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Underground skatepark rolls past city bureaucracy

For seven years, skateboarders have been building their own skateboard park by hand in an otherwise unused tunnel under East…

By lzapg , in Life , on October 17, 2012 Tags: , , , ,

A skateboarder rides the wall at Leeside Tunnel.

For seven years, skateboarders have been building their own skateboard park by hand in an otherwise unused tunnel under East Hastings Street. With that space now being incorporated into the new plan for Hastings Park , many skateboarders are nervous that city bureaucracy will constrict this do-it-yourself community project.

One of the volunteers who worked on the new quarter-pipe, getting ready to drop in.

So far, skateboarders are continuing with their do-it-yourself construction efforts at the 49-metre-long tunnel they have named Leeside. But they wonder if the city’s current hands-off attitude will last.

“[The city is] not asking questions.  They’re not sending risk-management down.  They’re not saying stop.  They’re not saying go.  They’re not saying anything, so we’re not asking,” says Michelle Pezel, president of the Vancouver Skateboard Coalition.

Pezel says it would be a problem for skateboarders if the city started to intervene, even in small ways, because it would slow work down and raise construction costs — a significant road bump for a small group that works with razor-thin finances.  “It’s not in our budget,” she says.

Official city skateboard parks, in contrast to Leeside, are insured on the condition that there are no changes from the professional design and construction. Because of that city officials dismantle unauthorized construction at any official skateboard park.

At Leeside — and Pezel closes her eyes as she says the words —  city officials are “just doing this.”

Park board commissioner Sarah Blyth isn’t turning a blind eye. But she emphasizes there has been no park board involvement in design or construction “because that is the way that the community wants it.”

“It’s built by the community and governed by the community, and people take care of it, so there’s no reason why it should change,” she says. “It’s an underground thing and it needs to stay underground in some ways, because that’s what makes it awesome.”

Blyth was one of the early users of Leeside Tunnel and identifies herself as a big supporter of the skateboard park remaining as it is.  The city officially agrees, emphasizing that although the tunnel will now be integrated into the park, there’s no plan to change its philosophy.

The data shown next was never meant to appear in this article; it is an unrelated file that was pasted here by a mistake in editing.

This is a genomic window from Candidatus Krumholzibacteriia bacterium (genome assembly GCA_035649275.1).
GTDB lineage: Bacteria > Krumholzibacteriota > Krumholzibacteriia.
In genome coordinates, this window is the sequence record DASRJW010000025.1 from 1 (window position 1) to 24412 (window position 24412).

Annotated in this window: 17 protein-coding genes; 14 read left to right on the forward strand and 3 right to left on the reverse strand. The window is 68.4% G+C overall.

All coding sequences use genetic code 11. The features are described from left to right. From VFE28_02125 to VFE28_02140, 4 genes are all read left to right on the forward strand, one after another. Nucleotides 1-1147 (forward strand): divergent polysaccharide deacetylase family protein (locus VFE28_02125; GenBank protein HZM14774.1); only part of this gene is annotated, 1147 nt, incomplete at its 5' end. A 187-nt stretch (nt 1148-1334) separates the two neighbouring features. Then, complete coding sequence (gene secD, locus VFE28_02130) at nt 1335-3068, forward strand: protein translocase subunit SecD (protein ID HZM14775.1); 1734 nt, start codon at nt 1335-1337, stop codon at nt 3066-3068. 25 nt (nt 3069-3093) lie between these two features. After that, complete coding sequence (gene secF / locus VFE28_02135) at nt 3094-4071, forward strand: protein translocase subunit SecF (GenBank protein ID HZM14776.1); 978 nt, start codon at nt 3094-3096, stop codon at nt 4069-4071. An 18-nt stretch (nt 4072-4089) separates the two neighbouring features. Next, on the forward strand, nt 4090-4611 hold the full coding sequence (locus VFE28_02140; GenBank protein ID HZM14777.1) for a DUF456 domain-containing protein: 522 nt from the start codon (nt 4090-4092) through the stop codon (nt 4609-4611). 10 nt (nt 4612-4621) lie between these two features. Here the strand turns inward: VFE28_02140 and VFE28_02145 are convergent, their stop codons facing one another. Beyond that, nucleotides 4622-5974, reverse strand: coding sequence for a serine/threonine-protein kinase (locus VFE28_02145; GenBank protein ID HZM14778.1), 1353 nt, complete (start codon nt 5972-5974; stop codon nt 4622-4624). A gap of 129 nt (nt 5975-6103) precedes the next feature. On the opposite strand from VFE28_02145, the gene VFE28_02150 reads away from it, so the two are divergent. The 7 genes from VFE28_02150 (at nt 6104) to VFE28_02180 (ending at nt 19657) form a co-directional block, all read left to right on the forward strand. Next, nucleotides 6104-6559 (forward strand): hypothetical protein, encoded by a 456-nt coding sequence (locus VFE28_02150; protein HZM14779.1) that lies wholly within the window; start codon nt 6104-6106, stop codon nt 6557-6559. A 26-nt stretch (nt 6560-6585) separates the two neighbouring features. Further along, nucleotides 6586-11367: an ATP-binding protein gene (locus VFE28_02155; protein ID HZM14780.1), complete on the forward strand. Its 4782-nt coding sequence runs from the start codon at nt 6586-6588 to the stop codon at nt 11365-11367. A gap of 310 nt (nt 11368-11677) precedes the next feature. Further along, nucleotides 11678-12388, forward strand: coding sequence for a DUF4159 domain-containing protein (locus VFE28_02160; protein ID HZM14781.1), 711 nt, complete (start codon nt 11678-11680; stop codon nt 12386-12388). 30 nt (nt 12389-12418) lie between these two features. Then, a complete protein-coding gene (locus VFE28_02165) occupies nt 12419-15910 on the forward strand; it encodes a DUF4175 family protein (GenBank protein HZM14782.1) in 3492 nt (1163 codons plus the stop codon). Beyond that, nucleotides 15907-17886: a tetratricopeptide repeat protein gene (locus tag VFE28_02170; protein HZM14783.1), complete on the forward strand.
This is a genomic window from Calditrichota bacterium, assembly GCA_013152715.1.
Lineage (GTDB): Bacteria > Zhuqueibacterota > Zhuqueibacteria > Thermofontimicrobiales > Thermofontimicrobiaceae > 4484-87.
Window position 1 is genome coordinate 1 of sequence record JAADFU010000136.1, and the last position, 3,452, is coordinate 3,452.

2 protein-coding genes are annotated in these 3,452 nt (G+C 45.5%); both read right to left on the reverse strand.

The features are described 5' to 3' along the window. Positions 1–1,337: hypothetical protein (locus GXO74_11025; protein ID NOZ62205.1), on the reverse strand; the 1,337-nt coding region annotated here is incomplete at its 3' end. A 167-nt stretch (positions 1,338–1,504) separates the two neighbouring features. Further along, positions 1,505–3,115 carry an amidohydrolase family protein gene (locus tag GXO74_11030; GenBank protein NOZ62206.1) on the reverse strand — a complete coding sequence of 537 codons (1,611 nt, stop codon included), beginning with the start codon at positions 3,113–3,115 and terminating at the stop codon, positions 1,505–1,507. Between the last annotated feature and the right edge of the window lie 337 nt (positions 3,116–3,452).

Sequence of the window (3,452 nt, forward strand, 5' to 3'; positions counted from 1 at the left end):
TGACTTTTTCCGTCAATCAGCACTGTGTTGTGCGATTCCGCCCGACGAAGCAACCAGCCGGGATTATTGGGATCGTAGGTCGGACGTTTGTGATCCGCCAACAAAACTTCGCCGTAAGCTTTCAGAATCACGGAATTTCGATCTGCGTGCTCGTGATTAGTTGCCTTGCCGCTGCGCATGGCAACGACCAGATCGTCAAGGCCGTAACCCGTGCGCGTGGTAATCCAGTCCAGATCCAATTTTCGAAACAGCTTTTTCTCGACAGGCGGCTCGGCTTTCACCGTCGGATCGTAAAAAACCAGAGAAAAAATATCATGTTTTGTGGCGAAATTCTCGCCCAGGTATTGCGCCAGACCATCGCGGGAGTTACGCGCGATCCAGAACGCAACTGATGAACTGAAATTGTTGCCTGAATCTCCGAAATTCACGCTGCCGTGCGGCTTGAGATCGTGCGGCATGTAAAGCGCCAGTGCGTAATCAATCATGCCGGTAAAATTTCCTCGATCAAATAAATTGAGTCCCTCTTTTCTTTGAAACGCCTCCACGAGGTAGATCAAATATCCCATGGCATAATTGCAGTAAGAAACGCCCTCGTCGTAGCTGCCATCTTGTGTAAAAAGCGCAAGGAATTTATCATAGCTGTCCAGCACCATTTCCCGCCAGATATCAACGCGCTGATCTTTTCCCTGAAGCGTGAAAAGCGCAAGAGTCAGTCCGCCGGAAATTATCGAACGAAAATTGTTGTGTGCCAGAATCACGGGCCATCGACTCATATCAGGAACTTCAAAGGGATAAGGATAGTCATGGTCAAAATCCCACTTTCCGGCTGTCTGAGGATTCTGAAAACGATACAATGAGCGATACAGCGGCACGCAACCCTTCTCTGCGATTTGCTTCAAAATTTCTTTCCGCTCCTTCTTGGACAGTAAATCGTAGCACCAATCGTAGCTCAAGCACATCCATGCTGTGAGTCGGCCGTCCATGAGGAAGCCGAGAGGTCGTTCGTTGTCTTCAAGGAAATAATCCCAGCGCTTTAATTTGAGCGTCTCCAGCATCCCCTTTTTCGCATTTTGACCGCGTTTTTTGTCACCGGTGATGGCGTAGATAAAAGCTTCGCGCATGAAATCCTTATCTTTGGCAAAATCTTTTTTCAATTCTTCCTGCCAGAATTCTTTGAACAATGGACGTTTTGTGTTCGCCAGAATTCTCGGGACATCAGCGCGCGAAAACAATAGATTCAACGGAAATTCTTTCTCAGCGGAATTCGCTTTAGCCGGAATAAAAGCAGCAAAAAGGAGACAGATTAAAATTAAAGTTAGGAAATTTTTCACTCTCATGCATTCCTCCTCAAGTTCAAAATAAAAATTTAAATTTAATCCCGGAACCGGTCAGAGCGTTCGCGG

Pathways will be built at both ends of the tunnel, says Dave Hutch, project manager for the Hastings Park plan, creating “more of a front door to Leeside… opening it up a bit, making it a bit more welcoming, and still ensuring that do-it-yourself culture is retained and nurtured in there.”

“We’re not really impacting what goes on in the tunnel,” Hutch emphasizes. “It’s very much a grassroots-driven space, so that’s quite unique in terms of parks and open spaces in the city, which tend to be designed through input from the community, but generally professional designers are involved.”

The tunnel’s imperfect features draw skateboaders who see them as more authentic than the smooth surfaces of official parks.

The name Leeside is a tribute to Lee Matasi, who started painting graffiti and skateboarding in the tunnel in the late ‘90s, when it was illegal to skateboard on city streets.  On Dec. 3, 2005, Matasi was murdered outside of a Gastown nightclub after a verbal exchange with a stranger, who had been firing a gun into the air. A memorial was held at the tunnel.

Before 2005, skateboard features in the tunnel were mostly made out of wood, which made them susceptible to rotting, the occasional fire, and dismantling by city officials.  The skateboarders decided to construct something more permanent.  “We started building stuff out of concrete because it’s better, obviously. It lasts longer, and so we just rolled with it, and no one was saying we couldn’t,” says Pezel.

The money for that concrete has been raised by the skateboard community and is deposited into a common account at the nearby Hastings-Sunrise Community Centre.  The group has sold Leeside coffee, T-shirts, and signature skateboard shoes to raise money for materials.

The skateboarders also got $15,000 from a special deal with Vans Canada. The company produced a “Leeside signature shoe,” which gives the company credibility among its core group of customers, and turned all the profits over to the Leeside Tunnel builders.The shoe profits provided the $2,000 worth of concrete used for the first phase of the new quarter-pipe ramp, just finished in early October.

The rest of that money is sitting in an account waiting to be used, the sooner the better as far as Pezel is concerned.  She says there are already plans for how and when to spend it. Now, she and her group hope it can all be finished without city officials interfering.

“I think we can get away with it, but if we got the city involved, that would cost us like $40,000 dollars.  So we’re not really interested in getting them involved.“

Same park, different uses: opposite ends of the new Hastings Park area.